Wimborne Minster town crier fights for tourist centre

Campaigners for Wimborne Minster's tourist information centre
Image caption Anthony Oliver (left) and Chris Brown have gathered support for the centre

Proposals to close a tourist information centre in a Dorset town have been described as "drastic" and "dangerous" by its town crier.

The Christchurch and East Dorset Partnership will shut Wimborne Minster's office in November if a third party does not take it over.

Town crier Chris Brown called the move "short-sighted".

But Matti Raudsepp, the partnership's head of leisure, said most people now obtained their information online.

Mr Brown, along with former town mayor Anthony Oliver, has started a petition to save the tourist information centre which is based on Wimborne High Street.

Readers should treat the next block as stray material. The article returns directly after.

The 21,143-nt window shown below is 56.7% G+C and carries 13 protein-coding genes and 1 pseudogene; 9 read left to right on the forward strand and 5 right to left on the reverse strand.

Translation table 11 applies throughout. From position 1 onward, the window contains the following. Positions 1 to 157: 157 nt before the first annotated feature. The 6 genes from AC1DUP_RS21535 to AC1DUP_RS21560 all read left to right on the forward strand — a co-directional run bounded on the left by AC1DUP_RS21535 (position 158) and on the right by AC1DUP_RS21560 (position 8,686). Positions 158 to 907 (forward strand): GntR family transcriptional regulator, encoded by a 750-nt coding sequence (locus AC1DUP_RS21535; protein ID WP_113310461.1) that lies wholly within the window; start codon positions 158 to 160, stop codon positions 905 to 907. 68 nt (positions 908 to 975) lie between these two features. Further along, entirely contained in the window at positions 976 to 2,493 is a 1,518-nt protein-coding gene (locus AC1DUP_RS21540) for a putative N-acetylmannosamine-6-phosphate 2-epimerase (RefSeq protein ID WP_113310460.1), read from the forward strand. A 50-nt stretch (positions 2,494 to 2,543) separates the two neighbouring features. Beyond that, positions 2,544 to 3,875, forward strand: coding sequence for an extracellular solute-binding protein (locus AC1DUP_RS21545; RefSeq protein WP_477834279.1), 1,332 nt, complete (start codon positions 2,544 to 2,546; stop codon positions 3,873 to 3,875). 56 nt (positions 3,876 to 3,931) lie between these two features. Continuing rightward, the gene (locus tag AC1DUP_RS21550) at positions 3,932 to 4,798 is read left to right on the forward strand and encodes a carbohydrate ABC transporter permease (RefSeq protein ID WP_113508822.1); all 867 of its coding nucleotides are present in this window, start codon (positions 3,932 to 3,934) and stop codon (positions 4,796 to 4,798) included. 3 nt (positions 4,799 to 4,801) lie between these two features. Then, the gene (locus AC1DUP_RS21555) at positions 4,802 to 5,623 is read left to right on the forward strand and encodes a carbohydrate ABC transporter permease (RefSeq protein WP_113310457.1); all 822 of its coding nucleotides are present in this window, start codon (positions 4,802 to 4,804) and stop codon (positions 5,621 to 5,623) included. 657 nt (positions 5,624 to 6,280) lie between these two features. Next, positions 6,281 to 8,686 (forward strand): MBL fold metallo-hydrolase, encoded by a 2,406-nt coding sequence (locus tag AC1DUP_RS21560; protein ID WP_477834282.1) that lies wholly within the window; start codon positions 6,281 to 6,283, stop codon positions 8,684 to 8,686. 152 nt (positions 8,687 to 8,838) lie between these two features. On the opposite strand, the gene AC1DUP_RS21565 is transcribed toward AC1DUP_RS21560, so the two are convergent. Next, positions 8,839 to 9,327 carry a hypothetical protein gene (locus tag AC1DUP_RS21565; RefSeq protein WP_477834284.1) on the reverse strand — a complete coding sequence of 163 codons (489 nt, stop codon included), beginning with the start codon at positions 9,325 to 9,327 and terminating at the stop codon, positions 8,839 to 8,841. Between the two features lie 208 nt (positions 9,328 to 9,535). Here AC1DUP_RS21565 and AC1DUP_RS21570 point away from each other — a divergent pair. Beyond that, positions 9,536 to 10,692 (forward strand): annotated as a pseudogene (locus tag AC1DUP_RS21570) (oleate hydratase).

He said: "Not only does the centre have a huge affect on our visitor numbers by keeping them in the town, it's a much needed part of the community but an easy soft target for cuts.

"We have an ageing population and many do not use the internet.

"Residents pop in every week for their community newspapers and to buy their bus passes. It sells a lot of local products."

'No easy decision'

Mr Oliver has received an MBE for his services to the community. He is chairman of the town's tourism committee and praised the staff at the centre.

"They are always friendly and so helpful in answering the many queries from residents and visitors.

"We have to explore every avenue possible to make sure the centre does not close as threatened."

Mr Raudsepp said the proposals had not been an "easy decision to make".

He added: "We are still in discussions with regard to an information service being maintained in some way in Wimborne.

"However, it is clear that, given the ongoing reductions in funding from central government, councils must provide a tourism service that meets modern demands."

Wimborne Minster's tourist attractions include its church which is dedicated to St. Cuthburga, sister to King Ina of the West Saxons.

It is also believed that Alfred the Great buried his brother Ethelred there in 871.

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